Bognor Regis – Guitar Gala with friends

On Saturday afternoon I trundled off to London Victoria for a train to Bognor Regis. I did my usual impression of someone very disorganised, very nearly missing the train. Indeed, if it hadn’t been for the friends I was travelling with, who were waiting for me on said train, I would certainly have missed it. One of them stuck his foot in the door, annoying a train guard. So I collapsed into a seat, after having plonked down the masses of gear I had attempted to run through the station with. I only decapitated two or three unwary tourists en route. There were six people, and about 22 guitars.

Sam and Duncan performing Dowland songs in Bognor Regis

Sam and I making soulful music with soulful eyes

We were travelling to the Bognor Regis school of music to perform in the Guitar Gala at the West Sussex Guitar Festival. Four of us were guitarists, the other two there in collaborative capacity. It was a perfect group of six – while studying together at the Royal College of Music, we had formed strong bonds of friendship, meeting in the canteen every Monday at 3 for Fika.

The Music

Ioannis Theodoridis and Laura Snowden

Laura and Ioannis

We had a smorgasbord of beautiful music, all excellently played. There were lute and theorbo duets, including a ‘Canary’ dance. The four guitarists each played beautiful solo pieces, including Three Pieces by Rodrigo (the third we nicknamed the ‘Piece of piece’), two of which appear in the video below. Irena Radić chipped in for a piano and guitar duet with Jonatan Bougt. My contribution was some songs by Dowland accompanied on the lute by the excellent Sam Brown. I got a frog in my throat during the third song – for all I know, it’s still there.

Jonatan Bougt and Irena Radić

And finally, here are Jonatan and Irena

We were lucky on the way back – delayed trains didn’t mean missing the two connections we had to catch to find our way safely back from Bognor Regis to London. Upon arrival, we tottered off in ones and twos to our various abodes.

The event was recorded and filmed (that was me, the bloke with all the gear), so a future post will no doubt show me croaking through ‘Unquiet Thoughts’ or ‘Flow My Tears’. Fortunately, my usual Sunday morning service was replaced by afternoon Vespers for an RSCM award ceremony. The luxury of a long lie-in meant I was fit to sing another day.

Do take the time to listen to this recording – Ioannis is a splendid guitarist and has been my partner in crime for many recordings. Also, check out Laura’s website – she’s a fantastic guitarist, involved in much contemporary guitar music, and has composed a beautiful piece called Anpao which she performed in the concert. Laura will be performing at the Wigmore Hall (again!) in November – click here to find out more and to book tickets. Don’t miss this concert!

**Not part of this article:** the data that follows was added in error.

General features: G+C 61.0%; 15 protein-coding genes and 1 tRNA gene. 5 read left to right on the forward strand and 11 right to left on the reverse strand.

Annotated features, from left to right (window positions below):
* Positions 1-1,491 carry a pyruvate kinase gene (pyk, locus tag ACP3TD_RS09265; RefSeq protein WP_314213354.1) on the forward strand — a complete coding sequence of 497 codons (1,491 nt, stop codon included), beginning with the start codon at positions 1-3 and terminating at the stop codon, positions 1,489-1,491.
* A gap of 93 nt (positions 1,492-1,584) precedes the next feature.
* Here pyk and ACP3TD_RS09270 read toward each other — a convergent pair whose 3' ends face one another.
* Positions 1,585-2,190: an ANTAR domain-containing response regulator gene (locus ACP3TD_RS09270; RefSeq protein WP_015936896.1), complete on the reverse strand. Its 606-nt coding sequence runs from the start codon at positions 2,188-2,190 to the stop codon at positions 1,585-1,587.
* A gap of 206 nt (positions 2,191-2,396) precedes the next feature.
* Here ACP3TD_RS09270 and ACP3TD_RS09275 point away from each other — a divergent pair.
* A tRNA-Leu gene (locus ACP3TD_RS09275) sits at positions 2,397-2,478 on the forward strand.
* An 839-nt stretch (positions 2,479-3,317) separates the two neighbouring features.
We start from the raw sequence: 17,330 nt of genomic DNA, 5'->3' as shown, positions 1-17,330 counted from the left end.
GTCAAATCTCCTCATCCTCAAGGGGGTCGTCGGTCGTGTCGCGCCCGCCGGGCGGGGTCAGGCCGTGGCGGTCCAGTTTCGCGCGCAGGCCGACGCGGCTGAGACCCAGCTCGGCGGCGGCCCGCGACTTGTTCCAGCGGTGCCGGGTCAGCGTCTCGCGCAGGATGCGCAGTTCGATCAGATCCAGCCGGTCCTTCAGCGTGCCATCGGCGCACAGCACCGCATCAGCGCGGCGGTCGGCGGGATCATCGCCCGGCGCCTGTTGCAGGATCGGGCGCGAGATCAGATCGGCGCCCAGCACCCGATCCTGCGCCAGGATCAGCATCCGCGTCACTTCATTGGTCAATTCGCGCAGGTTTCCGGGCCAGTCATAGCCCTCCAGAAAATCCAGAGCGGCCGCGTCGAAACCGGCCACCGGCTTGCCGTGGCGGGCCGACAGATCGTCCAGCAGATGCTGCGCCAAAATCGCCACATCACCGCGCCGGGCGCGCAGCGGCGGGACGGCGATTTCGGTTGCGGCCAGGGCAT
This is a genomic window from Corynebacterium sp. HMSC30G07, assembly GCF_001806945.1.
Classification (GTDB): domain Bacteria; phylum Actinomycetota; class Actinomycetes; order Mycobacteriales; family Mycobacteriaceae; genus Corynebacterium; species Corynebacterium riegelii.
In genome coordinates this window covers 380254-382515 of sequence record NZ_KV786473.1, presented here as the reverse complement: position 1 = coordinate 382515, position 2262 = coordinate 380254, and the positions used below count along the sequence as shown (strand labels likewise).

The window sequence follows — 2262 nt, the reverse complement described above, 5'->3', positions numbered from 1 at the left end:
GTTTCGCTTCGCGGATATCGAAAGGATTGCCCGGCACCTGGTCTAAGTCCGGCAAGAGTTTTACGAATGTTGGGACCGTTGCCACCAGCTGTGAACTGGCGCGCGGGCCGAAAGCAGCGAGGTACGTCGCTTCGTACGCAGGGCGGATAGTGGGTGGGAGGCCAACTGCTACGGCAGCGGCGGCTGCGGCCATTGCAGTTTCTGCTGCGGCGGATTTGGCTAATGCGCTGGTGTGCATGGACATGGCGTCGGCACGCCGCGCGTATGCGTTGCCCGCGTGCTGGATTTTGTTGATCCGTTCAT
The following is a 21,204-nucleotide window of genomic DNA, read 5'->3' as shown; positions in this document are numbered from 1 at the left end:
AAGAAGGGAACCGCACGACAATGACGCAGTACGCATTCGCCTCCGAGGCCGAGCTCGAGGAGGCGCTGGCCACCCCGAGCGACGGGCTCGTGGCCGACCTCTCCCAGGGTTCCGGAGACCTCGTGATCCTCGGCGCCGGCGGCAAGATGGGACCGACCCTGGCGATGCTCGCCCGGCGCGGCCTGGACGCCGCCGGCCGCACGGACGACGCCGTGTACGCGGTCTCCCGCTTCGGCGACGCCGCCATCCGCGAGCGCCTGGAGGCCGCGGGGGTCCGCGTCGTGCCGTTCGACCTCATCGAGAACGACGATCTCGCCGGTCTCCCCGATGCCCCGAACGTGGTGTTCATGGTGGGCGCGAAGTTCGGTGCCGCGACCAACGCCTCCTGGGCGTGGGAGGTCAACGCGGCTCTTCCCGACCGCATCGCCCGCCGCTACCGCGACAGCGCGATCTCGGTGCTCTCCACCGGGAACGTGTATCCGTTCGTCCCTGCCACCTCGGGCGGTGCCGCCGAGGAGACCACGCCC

Finzi’s Piano Concerto – Autumn 2015 News

Looking out towards Derwent Water from the slopes of Skiddaw

Looking out towards Derwent Water from the slopes of Skiddaw

I have just returned from the beautiful Lake District, where I saw not a single piano, probably the first such holiday I have had in years. Out there, usually beyond the range of cell towers, I spent many hours at a stretch with just myself for company; without the ceaseless input of interesting but unnecessary words, it was easier to return more frequently to a semi-meditative state, which complemented my regular morning meditation session. I was lucky that some friends were able to join me too, and we hiked and canoed in the fine weather.

Performances in Autumn


Ranita Klimach, Paul Milhau, and Duncan Appleby. Photo © Ioannis Theodoridis

There are several dates already fixed for the upcoming term which you can put in your diaries – I shall be performing with my horn trio, named Trio Heitschi Bumbeitschi (you’ll have to attend one of our concerts to find out why!) on the 29th of October in St. John’s, Notting Hill as part of a Piano Trio Festival. The main item on the programme will be Brahms’ massive Trio for Horn, Violin and Piano, with its exceptionally difficult piano part. Later that day I’ll be singing in my first concert with the Iken Scholars at St. Mary-le-Bow. The following day I shall be accompanying Joel Williams in a lunchtime recital of English song in Leeds. I worked with Joel on several occasions earlier this year, and he is well worth making an effort to hear; he is a lovely chap so I’m looking forward to working with him again.

First performance as concerto soloist

Eclogue (piano concerto) - Gerald Finzi

Finally, I’m very excited to announce that I shall be playing the solo part of Finzi’s Eclogue with the Edinburgh University String Orchestra on Saturday the 21st of November. I played cello with them in my gap year before moving to London, and am thrilled to be playing with an orchestra as soloist for the first time, especially with such gorgeous music. The Eclogue (a name given posthumously by the publisher) is believed to have been intended as the slow movement of a piano concerto. Finzi was unable to finish it before he died, and the rest of the material was published under the name Grande Fantasia and Toccata.
Since I’ll be in the area, I’ll also be singing with Octavoce the following evening in one of the St. Giles at 6 concerts.
That’s it for now in terms of single events – however, after auditioning at short notice before travelling up to Edinburgh at the beginning of August, I’m happy to have been offered the post of Tenor Lay Clerk at St. George’s Cathedral, Southwark, and am enjoying the prospect of singing regularly again.